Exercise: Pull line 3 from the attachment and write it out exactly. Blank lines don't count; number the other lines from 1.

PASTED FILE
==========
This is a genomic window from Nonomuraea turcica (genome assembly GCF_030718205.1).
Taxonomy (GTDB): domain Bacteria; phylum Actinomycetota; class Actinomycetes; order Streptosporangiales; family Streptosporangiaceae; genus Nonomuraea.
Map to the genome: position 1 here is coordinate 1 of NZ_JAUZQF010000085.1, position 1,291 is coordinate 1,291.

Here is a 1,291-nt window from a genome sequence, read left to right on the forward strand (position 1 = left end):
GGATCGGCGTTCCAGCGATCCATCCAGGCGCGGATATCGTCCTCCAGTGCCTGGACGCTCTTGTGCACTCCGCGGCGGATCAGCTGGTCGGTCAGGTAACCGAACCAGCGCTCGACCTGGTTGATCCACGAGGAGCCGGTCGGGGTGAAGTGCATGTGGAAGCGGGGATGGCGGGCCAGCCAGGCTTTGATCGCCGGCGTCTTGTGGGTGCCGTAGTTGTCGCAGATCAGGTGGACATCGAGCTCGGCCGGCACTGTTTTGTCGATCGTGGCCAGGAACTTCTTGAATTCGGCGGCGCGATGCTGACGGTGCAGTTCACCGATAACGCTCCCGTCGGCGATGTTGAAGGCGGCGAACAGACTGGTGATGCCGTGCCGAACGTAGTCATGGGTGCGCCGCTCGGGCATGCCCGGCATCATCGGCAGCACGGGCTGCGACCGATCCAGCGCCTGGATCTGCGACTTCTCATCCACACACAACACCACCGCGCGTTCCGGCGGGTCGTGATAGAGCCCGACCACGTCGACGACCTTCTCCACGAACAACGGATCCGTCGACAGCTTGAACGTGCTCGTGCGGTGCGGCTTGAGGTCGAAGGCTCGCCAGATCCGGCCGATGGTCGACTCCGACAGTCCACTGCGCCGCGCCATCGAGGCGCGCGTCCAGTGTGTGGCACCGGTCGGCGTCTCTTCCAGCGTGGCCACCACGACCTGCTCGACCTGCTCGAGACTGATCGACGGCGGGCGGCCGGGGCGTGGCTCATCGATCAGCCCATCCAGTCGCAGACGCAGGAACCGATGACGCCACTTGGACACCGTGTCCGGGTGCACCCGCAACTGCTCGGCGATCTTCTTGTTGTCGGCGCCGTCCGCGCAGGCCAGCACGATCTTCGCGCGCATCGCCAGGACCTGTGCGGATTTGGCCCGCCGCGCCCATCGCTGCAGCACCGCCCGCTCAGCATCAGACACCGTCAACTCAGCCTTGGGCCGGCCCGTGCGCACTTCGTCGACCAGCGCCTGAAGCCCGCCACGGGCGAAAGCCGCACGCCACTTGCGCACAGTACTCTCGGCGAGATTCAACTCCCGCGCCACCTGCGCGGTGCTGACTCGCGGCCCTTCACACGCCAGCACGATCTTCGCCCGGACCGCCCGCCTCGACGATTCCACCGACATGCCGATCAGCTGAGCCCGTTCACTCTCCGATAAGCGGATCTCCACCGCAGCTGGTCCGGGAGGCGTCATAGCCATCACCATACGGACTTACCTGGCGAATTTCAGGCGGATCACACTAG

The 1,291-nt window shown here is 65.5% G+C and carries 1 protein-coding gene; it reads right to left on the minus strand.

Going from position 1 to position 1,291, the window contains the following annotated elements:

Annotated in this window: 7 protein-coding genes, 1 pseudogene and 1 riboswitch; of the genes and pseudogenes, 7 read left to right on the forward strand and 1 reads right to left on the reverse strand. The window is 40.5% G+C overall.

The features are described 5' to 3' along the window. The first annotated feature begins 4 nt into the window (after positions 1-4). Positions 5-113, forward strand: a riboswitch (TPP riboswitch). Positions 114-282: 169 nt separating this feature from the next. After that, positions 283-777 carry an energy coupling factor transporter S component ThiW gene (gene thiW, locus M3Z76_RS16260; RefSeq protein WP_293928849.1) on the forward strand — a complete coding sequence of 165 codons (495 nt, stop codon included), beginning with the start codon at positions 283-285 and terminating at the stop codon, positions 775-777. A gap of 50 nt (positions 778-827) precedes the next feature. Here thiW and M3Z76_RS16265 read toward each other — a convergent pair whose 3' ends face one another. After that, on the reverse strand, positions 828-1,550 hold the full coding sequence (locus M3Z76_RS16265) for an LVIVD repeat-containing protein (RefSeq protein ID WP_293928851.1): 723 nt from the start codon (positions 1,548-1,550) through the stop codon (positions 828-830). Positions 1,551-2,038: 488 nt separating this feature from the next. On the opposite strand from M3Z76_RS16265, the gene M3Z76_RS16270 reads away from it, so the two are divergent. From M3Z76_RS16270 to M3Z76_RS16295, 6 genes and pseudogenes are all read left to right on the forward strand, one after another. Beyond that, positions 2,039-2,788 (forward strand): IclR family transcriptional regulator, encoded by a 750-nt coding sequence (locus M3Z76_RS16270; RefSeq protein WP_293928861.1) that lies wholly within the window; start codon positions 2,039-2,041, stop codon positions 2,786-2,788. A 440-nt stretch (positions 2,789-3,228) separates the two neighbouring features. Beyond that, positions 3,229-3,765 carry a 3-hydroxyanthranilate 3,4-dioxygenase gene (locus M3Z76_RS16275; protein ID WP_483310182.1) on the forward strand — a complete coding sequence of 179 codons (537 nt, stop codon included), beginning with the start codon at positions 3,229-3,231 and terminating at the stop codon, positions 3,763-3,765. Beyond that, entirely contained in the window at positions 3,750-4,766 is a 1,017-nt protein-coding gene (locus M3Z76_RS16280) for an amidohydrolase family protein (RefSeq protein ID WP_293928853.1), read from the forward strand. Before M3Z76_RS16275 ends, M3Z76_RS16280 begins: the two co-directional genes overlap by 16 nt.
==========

Map to the genome: position 1 here is coordinate 1 of NZ_JAUZQF010000085.1, position 1,291 is coordinate 1,291.